Heaven Must Be Missing An Algorithm
October 18 - November 3, 2019
curated by Kat Ryals
opening reception October 18, 7-10pm
closing reception and artist walkthrough November 3, 5-8pm
on view: October 18 - November 3, 2019 | by appointment | 1263 Bushwick Ave
PARADICE PALASE is pleased to present Heaven Must Be Missing An Algorithm, the final exhibition at their current Bushwick Avenue location, curated by Kat Ryals and featuring works on paper, video installation, sculpture, photography, and collages by Tara Foley, Bahareh Khoshooee, Gracelee Lawrence, Mimi Onuoha, and Christine Lee Tyler.
The intimacy between our bodies and digital technology is both beneficial and damaging. Technology has been created to serve us, to allow us to connect across distances, and to enable us to share both public and private information. We openly engage with the digital through touch, speech, text, biology, and image sharing. Our digital products are designed to correspond with our physical bodies. In return, technology has developed an insidiously close relationship with us too. It mines our identities by listening to us, tracking our physical and digital movements, and archiving our genetics and daily experiences. We allow this symbiotic relationship of receiving and giving, whether consensual or not.
Technology does not truly know us, it knows of us, despite the intimate relationship we’ve been building since its conception. The digital represents controlled, calculated systems unlike the natural world. For example, each spiders’ web is a unique, unpredictable pattern of imperfections and complexities. An algorithmic code, however, is defined, fixed, and repetitive. Our natural bodies, the root of our experience, will never fully or accurately translate into digital space. Likewise, technology cannot capture the depth of our human experience.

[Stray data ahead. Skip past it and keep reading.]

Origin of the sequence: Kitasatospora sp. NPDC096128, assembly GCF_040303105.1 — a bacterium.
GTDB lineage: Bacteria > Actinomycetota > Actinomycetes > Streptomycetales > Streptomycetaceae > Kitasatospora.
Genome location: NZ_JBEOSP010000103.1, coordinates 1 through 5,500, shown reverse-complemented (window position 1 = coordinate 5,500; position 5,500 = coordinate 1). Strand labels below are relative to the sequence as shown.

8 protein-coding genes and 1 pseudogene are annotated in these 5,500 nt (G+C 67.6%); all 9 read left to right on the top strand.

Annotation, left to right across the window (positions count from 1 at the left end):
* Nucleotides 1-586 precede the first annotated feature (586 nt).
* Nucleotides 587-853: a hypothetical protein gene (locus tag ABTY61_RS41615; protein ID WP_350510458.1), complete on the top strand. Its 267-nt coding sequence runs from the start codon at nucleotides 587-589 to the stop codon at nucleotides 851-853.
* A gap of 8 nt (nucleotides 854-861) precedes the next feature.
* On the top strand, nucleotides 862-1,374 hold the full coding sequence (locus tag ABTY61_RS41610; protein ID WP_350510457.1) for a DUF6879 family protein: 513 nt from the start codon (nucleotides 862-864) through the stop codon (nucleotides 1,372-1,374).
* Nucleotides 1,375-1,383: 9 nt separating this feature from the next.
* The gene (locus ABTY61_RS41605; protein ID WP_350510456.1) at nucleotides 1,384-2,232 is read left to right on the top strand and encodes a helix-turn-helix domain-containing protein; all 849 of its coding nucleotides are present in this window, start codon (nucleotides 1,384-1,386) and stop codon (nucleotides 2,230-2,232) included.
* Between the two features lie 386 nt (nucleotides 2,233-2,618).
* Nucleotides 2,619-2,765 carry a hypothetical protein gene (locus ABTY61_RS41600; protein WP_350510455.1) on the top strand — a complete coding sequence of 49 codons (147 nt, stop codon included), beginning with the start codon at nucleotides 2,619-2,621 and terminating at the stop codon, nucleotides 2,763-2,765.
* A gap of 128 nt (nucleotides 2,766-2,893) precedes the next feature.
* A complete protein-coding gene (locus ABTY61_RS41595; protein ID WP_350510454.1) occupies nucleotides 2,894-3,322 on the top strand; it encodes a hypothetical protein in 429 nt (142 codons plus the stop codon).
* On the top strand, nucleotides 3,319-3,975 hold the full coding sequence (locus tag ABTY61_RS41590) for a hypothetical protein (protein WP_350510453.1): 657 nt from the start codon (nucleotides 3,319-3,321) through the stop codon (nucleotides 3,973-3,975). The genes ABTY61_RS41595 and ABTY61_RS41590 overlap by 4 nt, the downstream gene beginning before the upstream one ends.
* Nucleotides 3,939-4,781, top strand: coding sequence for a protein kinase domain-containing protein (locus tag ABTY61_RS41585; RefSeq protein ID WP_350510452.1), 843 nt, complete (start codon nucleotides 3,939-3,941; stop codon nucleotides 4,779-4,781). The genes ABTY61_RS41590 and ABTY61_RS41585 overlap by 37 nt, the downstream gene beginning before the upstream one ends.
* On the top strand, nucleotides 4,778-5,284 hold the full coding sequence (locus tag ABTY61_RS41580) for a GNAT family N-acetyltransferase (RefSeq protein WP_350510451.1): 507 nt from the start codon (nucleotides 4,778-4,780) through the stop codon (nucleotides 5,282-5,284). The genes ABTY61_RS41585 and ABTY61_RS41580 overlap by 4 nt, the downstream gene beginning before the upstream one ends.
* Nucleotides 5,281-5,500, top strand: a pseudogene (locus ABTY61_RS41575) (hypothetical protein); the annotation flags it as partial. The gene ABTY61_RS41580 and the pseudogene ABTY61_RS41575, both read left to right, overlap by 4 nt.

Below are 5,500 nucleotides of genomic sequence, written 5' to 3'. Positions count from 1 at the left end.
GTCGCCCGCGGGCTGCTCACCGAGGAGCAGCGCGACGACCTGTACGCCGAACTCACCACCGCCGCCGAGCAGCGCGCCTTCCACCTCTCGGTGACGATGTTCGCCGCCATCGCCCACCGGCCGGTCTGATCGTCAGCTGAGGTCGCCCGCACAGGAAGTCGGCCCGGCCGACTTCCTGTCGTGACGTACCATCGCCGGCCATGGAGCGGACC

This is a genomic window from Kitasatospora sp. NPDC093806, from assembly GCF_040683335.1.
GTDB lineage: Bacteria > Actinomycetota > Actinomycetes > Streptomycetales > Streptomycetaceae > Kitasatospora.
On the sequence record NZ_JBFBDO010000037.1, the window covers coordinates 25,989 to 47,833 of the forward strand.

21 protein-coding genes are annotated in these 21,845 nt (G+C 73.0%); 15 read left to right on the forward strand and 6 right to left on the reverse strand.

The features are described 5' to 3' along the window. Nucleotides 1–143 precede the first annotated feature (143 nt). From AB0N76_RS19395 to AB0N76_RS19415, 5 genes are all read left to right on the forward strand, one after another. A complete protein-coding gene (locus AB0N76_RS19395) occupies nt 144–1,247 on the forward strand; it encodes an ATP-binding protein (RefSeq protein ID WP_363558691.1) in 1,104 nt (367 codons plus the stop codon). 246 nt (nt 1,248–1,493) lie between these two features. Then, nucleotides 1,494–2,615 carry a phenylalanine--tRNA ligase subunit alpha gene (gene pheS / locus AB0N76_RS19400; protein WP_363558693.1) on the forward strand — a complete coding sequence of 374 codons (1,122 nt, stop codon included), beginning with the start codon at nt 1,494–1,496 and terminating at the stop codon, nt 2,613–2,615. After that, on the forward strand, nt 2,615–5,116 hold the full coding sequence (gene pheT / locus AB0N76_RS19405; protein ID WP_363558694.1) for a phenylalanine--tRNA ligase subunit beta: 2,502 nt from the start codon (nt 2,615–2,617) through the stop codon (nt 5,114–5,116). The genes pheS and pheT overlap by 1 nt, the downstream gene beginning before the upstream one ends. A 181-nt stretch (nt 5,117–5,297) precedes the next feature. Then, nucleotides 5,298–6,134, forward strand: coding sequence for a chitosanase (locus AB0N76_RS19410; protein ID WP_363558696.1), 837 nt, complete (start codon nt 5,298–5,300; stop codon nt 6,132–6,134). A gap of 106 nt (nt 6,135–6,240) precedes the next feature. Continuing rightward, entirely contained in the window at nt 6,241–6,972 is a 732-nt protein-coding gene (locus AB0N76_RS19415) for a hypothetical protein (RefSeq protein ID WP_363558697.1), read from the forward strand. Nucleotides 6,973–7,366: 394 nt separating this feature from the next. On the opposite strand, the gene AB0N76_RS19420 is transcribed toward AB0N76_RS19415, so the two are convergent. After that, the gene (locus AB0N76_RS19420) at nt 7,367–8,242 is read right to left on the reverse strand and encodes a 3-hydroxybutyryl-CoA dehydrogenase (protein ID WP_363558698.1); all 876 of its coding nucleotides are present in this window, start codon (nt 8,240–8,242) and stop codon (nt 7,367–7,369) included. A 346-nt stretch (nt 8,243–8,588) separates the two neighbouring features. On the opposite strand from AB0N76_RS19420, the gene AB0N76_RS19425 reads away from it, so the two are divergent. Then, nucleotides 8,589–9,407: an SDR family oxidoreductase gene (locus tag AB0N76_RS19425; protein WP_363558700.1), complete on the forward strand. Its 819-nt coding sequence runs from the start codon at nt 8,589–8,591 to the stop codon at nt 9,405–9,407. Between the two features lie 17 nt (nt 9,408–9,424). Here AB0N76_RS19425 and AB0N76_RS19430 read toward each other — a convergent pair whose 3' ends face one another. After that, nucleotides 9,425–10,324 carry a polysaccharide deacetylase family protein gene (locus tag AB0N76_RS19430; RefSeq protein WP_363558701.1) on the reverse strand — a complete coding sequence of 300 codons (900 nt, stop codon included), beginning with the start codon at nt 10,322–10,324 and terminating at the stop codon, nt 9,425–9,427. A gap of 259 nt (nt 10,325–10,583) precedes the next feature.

At PARADICE PALASE, we often ponder the notion of utopia (in our case, it is a more equitable art world). While utopias refer to perfect conditions, utopias are not, and can never be, universal. Technology purports to create a universal “us”, and identifies this universality as an achievable ideal. Just as each person, group, class, religion, culture, etc. formulates their own idea of utopia, the creators behind technology assert their own visions of and for the world. While the digital realm was conceived as a fresh start to pursue [Western] utopian ideals of neutrality and complete interconnectedness, it continuously fails to be universal. When technology is developed by a hierarchical, unequal, and capitalist society, it embodies the ideals of such a society. Technology cannot serve everyone if it is not set up to do so. It attempts to create a whole from fragments instead.
In Heaven Must Be Missing An Algorithm, the artists in the exhibition explore relationships between identity and technology, the intimate connection of our bodies with the digital, the creation of hierarchy and inequality from data collection and defined boundaries, and fragmentation of reality and experience through digital channels.
In consideration of the perpetuation of hierarchy and social class in society, Christine Lee Tyler creates architectural collages that represent boundaries of inclusion. Her artwork is created through a process of printing and physically collaging computer and digitally generated imagery, aligning digital perfection with the clumsiness of human touch. This arrangement draws upon humanity’s attempts to simulate and emulate the balance of symmetry in the natural world while existing within the parameters of human error.